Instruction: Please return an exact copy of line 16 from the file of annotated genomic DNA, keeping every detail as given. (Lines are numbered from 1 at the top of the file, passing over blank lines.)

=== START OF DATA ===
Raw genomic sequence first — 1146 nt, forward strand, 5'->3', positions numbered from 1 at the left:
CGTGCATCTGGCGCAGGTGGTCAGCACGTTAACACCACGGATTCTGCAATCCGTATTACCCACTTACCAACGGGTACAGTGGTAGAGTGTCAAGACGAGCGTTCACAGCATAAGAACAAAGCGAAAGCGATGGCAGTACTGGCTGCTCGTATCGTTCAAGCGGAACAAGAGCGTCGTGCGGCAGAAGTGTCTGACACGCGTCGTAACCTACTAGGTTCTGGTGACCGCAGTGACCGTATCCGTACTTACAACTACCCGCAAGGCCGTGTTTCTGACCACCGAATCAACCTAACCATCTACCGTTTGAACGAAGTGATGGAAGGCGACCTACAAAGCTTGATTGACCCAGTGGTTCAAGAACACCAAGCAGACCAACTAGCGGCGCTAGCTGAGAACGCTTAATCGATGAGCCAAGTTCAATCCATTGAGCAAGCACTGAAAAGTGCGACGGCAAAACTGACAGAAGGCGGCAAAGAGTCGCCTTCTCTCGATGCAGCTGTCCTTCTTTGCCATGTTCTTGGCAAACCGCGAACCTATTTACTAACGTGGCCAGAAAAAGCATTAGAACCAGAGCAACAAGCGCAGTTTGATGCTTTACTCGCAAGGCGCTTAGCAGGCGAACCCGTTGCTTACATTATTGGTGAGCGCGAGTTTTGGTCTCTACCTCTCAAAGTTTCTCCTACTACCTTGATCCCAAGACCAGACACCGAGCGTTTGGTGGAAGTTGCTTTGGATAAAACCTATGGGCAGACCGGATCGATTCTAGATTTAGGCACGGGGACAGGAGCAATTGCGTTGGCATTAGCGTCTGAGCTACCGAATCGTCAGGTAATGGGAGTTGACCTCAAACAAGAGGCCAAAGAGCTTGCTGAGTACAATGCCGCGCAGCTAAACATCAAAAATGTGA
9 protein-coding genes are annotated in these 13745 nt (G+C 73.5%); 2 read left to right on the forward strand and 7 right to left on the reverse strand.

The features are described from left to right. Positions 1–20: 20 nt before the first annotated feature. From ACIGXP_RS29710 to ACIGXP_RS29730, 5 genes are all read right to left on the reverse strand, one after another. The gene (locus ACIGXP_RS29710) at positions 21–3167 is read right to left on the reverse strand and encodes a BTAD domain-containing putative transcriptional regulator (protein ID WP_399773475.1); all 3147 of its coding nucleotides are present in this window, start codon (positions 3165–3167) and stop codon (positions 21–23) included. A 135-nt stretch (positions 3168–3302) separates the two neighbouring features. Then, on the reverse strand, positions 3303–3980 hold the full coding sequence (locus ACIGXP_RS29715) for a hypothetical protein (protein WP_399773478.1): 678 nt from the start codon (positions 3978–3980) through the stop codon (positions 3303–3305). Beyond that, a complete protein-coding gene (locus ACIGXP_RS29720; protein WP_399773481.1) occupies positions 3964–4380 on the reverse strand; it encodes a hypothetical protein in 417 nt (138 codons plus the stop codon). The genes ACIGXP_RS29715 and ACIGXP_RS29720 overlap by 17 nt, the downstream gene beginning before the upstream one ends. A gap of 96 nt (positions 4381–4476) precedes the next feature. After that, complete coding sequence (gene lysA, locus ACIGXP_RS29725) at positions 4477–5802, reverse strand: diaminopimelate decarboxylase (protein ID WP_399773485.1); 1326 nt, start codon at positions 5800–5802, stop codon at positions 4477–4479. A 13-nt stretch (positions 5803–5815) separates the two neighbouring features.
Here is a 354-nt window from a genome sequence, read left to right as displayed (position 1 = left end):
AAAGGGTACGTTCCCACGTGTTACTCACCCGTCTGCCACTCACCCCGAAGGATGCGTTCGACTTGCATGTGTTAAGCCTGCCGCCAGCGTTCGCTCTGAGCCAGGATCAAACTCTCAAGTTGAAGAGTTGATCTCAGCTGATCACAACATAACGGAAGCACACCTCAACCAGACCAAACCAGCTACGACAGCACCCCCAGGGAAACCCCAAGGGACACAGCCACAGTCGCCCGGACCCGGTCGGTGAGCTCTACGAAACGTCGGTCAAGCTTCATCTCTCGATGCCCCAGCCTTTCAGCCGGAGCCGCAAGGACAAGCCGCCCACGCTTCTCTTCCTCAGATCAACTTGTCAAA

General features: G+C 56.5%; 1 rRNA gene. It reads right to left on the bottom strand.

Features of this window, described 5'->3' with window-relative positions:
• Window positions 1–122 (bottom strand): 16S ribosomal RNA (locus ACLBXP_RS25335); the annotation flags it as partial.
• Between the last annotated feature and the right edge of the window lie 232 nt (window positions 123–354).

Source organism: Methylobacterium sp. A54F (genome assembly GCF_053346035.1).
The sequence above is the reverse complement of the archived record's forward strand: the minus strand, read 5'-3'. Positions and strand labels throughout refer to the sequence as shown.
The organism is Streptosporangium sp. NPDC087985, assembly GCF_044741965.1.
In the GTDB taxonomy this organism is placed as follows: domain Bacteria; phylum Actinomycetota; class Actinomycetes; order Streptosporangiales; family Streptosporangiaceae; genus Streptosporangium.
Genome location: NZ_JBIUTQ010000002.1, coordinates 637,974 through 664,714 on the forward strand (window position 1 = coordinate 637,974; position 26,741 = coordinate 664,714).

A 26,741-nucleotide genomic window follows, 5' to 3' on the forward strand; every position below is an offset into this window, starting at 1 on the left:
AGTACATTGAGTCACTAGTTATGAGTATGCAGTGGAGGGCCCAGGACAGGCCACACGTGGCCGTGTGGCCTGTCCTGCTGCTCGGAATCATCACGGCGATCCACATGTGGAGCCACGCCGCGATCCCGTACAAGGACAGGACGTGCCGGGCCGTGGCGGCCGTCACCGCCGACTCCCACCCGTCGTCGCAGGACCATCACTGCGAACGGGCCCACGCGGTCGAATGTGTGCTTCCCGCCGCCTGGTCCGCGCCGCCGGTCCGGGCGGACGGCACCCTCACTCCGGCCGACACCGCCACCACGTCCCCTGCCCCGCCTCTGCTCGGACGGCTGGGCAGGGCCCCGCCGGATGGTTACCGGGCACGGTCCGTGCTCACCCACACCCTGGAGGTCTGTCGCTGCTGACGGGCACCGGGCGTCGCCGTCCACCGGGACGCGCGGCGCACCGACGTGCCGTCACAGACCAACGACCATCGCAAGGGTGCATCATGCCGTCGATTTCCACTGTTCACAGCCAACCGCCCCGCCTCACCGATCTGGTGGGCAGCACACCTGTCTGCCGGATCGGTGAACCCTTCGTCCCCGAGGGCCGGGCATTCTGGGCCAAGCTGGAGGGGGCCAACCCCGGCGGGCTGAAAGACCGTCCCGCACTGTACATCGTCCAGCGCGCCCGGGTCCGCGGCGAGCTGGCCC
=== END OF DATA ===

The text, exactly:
A 26,741-nucleotide genomic window follows, 5' to 3' on the forward strand; every position below is an offset into this window, starting at 1 on the left: